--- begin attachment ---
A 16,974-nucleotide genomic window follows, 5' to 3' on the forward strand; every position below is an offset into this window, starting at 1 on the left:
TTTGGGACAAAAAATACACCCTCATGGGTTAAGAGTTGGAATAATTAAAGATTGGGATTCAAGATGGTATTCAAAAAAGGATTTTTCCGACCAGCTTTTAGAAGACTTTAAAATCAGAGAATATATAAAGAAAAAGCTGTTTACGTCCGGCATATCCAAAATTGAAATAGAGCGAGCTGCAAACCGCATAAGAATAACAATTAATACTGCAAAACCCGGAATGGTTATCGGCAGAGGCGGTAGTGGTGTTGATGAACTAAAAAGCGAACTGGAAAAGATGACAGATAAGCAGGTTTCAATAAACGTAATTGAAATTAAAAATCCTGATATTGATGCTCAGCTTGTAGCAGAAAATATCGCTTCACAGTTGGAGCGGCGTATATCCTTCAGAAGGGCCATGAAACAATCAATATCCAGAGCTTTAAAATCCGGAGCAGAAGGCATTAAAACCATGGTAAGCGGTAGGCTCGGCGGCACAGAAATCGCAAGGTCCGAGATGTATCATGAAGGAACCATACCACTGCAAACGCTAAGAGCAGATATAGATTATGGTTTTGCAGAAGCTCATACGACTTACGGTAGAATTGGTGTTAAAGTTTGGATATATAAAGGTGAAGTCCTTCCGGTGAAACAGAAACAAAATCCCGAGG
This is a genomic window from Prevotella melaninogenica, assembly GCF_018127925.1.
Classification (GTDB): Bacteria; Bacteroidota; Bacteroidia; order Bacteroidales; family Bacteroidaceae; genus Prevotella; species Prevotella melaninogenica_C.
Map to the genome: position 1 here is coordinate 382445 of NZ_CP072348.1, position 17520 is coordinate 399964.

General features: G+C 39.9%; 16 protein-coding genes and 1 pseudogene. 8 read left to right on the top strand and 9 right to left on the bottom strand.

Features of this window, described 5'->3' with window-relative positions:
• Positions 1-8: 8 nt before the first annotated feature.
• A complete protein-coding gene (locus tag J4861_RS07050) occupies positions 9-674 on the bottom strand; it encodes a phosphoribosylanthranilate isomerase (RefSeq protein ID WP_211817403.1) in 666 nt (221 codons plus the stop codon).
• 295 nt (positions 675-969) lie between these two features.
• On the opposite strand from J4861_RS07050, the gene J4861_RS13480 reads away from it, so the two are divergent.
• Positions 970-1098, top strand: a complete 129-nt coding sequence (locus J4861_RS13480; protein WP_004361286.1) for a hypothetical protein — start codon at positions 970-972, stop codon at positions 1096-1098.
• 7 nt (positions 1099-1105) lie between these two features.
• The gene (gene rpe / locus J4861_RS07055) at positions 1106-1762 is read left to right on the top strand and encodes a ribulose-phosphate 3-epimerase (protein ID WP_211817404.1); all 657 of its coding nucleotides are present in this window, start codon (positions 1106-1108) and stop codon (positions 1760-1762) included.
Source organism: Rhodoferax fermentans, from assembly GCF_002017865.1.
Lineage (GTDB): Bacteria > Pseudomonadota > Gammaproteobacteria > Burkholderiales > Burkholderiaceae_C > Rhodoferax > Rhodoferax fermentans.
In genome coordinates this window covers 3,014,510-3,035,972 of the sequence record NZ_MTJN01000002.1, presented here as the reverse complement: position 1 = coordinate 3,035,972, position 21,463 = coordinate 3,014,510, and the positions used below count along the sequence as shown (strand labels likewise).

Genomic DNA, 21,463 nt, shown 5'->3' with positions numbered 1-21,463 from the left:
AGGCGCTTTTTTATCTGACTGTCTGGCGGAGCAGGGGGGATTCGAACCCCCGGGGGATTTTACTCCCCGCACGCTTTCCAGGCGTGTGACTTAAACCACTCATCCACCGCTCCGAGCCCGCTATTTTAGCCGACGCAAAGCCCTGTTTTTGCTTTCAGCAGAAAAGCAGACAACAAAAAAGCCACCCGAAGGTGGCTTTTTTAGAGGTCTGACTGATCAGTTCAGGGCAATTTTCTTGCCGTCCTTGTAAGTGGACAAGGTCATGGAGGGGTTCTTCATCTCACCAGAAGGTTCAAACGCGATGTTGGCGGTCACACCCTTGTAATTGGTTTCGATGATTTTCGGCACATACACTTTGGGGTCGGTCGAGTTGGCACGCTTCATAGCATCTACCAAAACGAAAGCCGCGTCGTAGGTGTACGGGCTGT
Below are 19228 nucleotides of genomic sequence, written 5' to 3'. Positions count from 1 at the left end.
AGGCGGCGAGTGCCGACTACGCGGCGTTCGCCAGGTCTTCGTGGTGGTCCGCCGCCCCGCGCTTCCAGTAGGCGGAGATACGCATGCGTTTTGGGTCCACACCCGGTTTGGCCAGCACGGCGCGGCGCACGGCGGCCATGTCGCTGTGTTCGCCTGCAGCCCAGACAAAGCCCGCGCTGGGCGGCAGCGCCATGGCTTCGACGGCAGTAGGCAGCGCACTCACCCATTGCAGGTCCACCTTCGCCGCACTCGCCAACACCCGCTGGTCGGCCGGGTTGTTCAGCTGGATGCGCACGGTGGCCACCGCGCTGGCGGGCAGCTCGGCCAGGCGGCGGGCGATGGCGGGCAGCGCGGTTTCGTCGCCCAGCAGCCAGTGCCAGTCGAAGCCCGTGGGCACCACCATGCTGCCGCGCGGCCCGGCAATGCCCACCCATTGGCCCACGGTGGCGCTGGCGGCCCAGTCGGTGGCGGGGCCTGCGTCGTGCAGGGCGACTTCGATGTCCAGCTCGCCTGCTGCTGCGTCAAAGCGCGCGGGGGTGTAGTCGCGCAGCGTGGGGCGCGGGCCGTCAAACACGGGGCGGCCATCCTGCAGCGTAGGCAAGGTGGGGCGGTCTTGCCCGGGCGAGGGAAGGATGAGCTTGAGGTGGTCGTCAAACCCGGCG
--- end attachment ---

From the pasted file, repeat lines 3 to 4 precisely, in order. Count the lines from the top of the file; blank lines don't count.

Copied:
This is a genomic window from Prevotella melaninogenica, assembly GCF_018127925.1.
Classification (GTDB): Bacteria; Bacteroidota; Bacteroidia; order Bacteroidales; family Bacteroidaceae; genus Prevotella; species Prevotella melaninogenica_C.